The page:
that he anticipates. If only he had listened to his grandfather and started saving when he
got his job five years ago.
1. What was John’s starting salary, in the first year of his job? Work backward from
John’s salary of $55,000 in 2005 to find his salary in 2000. In addition, calculate
John’s Age, and the number of years until he retires to use as necessary in other
2. Had John taken advantage of the company’s voluntary retirement plan to the
maximum, every year for the past five years, how much money would he have
contributed to the plan each year? How much would his company contributed
and what would the total contribution be? How much would John have
accumulated in his retirement account today, assuming annual deposits earn a
nominal rate of return of 5% with interest compounded annually? How much at
10% interest? At 15% interest?
3. If John starts his retirement saving plan in January of 2006 by contributing the
maximum allowable amount into the firm’s voluntary retirement savings program,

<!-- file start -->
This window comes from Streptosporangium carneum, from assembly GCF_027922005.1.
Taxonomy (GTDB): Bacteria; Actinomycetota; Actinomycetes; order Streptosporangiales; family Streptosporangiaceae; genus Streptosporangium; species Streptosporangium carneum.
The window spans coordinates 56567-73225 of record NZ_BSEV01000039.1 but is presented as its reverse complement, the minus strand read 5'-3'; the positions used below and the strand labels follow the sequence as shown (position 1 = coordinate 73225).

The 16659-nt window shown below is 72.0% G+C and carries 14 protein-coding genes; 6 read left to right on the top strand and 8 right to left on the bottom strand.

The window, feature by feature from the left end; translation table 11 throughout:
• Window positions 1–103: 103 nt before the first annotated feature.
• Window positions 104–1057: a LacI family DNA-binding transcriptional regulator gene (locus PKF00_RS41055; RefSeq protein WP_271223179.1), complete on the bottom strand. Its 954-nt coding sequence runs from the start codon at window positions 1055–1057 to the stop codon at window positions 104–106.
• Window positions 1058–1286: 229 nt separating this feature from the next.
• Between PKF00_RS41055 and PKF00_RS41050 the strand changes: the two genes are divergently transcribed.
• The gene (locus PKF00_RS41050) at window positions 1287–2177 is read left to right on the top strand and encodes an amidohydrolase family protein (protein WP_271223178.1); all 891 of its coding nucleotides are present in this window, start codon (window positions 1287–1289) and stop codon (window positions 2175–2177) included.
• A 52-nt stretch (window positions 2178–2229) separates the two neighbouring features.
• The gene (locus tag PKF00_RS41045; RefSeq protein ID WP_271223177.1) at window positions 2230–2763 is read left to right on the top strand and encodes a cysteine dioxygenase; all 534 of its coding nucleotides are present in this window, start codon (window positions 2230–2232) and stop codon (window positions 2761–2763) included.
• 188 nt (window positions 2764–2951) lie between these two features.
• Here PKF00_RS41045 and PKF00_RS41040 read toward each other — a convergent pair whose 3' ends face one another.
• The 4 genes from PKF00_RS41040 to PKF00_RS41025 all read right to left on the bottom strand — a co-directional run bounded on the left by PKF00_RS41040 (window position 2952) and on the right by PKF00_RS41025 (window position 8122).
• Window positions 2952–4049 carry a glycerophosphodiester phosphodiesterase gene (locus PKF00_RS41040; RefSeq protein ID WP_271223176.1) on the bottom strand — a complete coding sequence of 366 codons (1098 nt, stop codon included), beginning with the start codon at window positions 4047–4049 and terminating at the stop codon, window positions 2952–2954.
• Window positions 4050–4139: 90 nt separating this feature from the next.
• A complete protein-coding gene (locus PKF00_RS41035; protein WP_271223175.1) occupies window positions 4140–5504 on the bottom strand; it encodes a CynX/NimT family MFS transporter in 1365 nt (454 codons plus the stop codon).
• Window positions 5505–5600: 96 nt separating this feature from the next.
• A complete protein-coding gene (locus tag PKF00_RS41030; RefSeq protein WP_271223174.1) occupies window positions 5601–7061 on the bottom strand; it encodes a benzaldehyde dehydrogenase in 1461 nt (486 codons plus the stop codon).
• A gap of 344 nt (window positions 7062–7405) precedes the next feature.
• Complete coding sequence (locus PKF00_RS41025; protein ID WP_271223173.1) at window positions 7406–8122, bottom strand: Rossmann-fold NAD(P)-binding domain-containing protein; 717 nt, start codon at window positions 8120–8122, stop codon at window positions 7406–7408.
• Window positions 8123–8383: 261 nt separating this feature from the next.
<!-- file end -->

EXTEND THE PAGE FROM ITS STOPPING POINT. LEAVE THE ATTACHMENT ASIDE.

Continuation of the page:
how much money will he have accumulated for retirement, assuming he retires at
age 65? Assume that the rate of return on the account is 5%, 10%, or 15% per
year in the appropriate columns (and inflation is either 3%, 4%, or 6%),
compounded annually (use these figures to calculate the Real Rate of Return on
investment before beginning your calculations).
4. John figures he will need approximately $30,000 per year (in current dollars)
during his retirement. If inflation is expected to average 3% per year, how many
2043 dollars will John need to match the value of $30,000 today. Assume that
John’s savings yield a nominal return of 5% per year, how long will his retirement
savings last? Find this answer by calculating the present value of an annuity
where the annual contribution is equal to John’s annual spending in 2043 dollars.
Set the number of years in your Present Value of Annuity calculation equal to the
corresponding cell in the Trial and Error line. They guess different answers in the
Trial and error line until the Present Value of Annual Annuity equals John’s Total
Savings at Retirement. Repeat these calculations with inflation at 4% and savings
yield of 10% and again with inflation of 5% and savings yield of 15%.